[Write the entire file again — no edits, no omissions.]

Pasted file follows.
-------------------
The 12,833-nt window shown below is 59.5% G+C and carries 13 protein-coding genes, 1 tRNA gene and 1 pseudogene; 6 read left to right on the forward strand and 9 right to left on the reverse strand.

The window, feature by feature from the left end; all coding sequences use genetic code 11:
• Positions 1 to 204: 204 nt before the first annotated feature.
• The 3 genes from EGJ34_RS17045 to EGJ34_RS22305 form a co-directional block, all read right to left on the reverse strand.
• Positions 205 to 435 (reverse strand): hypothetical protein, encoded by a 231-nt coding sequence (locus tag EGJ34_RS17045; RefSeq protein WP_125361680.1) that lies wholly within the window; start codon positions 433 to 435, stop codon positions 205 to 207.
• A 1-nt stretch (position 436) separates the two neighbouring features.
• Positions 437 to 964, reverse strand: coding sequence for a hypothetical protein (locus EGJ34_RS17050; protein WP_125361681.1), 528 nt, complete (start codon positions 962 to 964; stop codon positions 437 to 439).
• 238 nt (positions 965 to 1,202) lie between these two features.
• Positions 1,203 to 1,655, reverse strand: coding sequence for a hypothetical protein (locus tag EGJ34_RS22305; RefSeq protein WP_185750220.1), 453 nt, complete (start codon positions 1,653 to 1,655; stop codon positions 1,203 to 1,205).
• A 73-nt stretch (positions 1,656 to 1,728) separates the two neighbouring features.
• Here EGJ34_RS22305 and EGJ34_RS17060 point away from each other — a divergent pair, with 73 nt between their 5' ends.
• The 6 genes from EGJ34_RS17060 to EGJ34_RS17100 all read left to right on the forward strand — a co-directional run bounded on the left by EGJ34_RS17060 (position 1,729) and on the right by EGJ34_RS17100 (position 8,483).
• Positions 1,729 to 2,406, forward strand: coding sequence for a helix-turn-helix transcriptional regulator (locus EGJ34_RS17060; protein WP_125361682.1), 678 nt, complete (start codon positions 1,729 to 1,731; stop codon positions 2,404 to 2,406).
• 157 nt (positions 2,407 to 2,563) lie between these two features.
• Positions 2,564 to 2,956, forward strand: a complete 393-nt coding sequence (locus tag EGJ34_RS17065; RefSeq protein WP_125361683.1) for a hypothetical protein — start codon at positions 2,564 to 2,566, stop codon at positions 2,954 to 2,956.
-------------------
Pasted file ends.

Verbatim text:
The 12,833-nt window shown below is 59.5% G+C and carries 13 protein-coding genes, 1 tRNA gene and 1 pseudogene; 6 read left to right on the forward strand and 9 right to left on the reverse strand.

The window, feature by feature from the left end; all coding sequences use genetic code 11:
• Positions 1 to 204: 204 nt before the first annotated feature.
• The 3 genes from EGJ34_RS17045 to EGJ34_RS22305 form a co-directional block, all read right to left on the reverse strand.
• Positions 205 to 435 (reverse strand): hypothetical protein, encoded by a 231-nt coding sequence (locus tag EGJ34_RS17045; RefSeq protein WP_125361680.1) that lies wholly within the window; start codon positions 433 to 435, stop codon positions 205 to 207.
• A 1-nt stretch (position 436) separates the two neighbouring features.
• Positions 437 to 964, reverse strand: coding sequence for a hypothetical protein (locus EGJ34_RS17050; protein WP_125361681.1), 528 nt, complete (start codon positions 962 to 964; stop codon positions 437 to 439).
• 238 nt (positions 965 to 1,202) lie between these two features.
• Positions 1,203 to 1,655, reverse strand: coding sequence for a hypothetical protein (locus tag EGJ34_RS22305; RefSeq protein WP_185750220.1), 453 nt, complete (start codon positions 1,653 to 1,655; stop codon positions 1,203 to 1,205).
• A 73-nt stretch (positions 1,656 to 1,728) separates the two neighbouring features.
• Here EGJ34_RS22305 and EGJ34_RS17060 point away from each other — a divergent pair, with 73 nt between their 5' ends.
• The 6 genes from EGJ34_RS17060 to EGJ34_RS17100 all read left to right on the forward strand — a co-directional run bounded on the left by EGJ34_RS17060 (position 1,729) and on the right by EGJ34_RS17100 (position 8,483).
• Positions 1,729 to 2,406, forward strand: coding sequence for a helix-turn-helix transcriptional regulator (locus EGJ34_RS17060; protein WP_125361682.1), 678 nt, complete (start codon positions 1,729 to 1,731; stop codon positions 2,404 to 2,406).
• 157 nt (positions 2,407 to 2,563) lie between these two features.
• Positions 2,564 to 2,956, forward strand: a complete 393-nt coding sequence (locus tag EGJ34_RS17065; RefSeq protein WP_125361683.1) for a hypothetical protein — start codon at positions 2,564 to 2,566, stop codon at positions 2,954 to 2,956.